first thoughts - regionalisation rejected


Workers in North East England voted decisively against a regional assembly in November: 78% against on a 48% turnout. This result put a stop to referendums due to take place in Yorkshire & Humberside and North West England, and damaged campaigns for votes elsewhere — and may have delayed even further the planned polls on the euro and the European Constitution (see article, page 8). All in all, a stunning result.

Local elections last May showed that EU-inspired English regional government was not popular. At the time the novel postal voting method was blamed, as if workers do not act with thought and consideration. In fact, workers dislike and distrust these regional assemblies. They know they have nothing to do with regional identity. Nor do they see them as a counterbalance to unelected regional organisations (which Labour has also promoted). And they won't be told how to vote by "opinion formers" — whether politicians, regional trade union secretaries or celebrities.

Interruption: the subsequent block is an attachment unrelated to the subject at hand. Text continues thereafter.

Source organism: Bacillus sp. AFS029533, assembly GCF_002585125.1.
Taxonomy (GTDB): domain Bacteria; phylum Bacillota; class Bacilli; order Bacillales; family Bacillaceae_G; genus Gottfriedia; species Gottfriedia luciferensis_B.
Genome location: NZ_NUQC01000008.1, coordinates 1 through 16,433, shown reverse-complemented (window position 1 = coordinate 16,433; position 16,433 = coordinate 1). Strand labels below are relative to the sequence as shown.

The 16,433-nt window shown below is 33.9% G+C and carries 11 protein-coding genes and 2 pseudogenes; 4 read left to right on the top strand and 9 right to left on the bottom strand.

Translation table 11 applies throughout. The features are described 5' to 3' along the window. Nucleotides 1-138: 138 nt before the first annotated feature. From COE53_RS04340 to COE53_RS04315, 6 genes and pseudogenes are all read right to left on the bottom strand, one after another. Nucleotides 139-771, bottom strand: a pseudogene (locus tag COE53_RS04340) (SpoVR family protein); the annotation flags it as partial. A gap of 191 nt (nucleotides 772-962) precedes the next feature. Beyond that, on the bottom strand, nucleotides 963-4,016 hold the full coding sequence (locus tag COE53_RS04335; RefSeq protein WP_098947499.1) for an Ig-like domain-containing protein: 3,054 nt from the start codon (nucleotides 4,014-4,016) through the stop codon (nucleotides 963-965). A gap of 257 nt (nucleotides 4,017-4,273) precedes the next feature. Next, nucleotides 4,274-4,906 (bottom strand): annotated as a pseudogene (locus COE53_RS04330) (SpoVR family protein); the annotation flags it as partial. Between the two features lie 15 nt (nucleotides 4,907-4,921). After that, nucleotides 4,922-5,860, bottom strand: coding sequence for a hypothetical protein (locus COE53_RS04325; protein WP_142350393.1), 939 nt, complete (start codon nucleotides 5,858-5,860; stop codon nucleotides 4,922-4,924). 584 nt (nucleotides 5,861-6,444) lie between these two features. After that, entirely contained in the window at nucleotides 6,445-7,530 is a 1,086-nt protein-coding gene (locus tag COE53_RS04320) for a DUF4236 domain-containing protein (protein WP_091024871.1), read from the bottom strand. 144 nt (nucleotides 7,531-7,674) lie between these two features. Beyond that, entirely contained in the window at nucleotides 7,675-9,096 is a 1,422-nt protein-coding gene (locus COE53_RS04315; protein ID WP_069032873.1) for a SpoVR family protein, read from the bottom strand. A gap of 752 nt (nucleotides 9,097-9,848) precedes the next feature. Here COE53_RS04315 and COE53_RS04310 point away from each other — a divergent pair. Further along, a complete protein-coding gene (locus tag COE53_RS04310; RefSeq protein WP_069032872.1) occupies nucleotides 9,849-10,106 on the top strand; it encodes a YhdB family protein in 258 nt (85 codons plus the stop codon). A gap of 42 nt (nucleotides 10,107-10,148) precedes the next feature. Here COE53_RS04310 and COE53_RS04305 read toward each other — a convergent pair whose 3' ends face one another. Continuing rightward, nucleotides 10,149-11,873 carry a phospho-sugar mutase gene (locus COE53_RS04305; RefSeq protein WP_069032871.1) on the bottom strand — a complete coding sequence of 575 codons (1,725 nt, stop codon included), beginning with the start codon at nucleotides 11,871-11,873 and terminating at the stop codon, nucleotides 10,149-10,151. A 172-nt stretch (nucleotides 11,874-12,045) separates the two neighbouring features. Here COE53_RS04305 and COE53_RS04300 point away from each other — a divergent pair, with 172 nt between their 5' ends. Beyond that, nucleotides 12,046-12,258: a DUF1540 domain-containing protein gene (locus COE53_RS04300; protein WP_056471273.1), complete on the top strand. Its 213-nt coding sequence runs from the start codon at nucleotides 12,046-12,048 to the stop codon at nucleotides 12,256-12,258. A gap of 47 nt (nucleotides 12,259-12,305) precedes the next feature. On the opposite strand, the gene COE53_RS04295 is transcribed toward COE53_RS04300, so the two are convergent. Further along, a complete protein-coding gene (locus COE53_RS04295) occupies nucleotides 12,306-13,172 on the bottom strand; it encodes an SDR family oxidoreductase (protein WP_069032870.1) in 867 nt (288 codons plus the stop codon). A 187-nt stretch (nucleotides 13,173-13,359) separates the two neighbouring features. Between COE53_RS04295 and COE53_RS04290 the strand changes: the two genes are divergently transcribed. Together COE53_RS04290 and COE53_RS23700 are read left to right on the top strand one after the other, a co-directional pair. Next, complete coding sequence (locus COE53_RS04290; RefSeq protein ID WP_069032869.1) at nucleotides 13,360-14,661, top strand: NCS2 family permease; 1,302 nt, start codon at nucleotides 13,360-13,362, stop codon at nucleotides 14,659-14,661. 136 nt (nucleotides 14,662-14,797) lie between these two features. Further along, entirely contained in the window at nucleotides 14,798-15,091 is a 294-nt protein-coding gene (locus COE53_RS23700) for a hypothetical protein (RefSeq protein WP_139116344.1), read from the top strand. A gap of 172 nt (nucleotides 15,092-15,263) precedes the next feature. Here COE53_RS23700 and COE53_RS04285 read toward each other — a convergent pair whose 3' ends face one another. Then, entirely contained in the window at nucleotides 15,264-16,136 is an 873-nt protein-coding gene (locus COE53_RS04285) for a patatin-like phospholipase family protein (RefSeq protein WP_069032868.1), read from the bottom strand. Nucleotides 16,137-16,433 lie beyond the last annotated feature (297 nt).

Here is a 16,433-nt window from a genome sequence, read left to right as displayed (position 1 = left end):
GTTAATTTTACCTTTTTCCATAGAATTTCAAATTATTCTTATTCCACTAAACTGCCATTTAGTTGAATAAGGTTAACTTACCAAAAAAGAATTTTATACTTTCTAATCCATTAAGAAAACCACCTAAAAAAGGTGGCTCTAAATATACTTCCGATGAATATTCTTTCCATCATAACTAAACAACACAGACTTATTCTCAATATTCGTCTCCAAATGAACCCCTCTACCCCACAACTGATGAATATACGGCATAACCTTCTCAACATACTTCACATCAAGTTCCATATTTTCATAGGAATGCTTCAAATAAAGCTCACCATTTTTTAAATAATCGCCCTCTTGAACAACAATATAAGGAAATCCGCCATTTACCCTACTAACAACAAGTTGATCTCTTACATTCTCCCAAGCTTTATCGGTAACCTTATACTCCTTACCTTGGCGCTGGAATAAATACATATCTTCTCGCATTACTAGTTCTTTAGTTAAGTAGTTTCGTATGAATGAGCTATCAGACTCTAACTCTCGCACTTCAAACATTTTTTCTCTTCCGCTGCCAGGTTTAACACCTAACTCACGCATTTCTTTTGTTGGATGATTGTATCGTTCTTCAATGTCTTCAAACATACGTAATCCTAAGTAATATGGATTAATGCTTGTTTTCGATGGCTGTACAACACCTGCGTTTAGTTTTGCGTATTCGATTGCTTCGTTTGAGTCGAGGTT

Those favouring a greater role for the European Union believe regional assemblies support a Europe of Regions. That idea promotes the power of the EU at the expense of individual nations. It goes with the new EU constitution, especially majority voting.

The debacle in the North East has been seen as a big problem for John Prescott, who sponsored the idea. But the really big problem is for the European Union: it shows that British workers, like those in Sweden and Denmark, make up their own minds. What chance now of ratification of the European Constitution?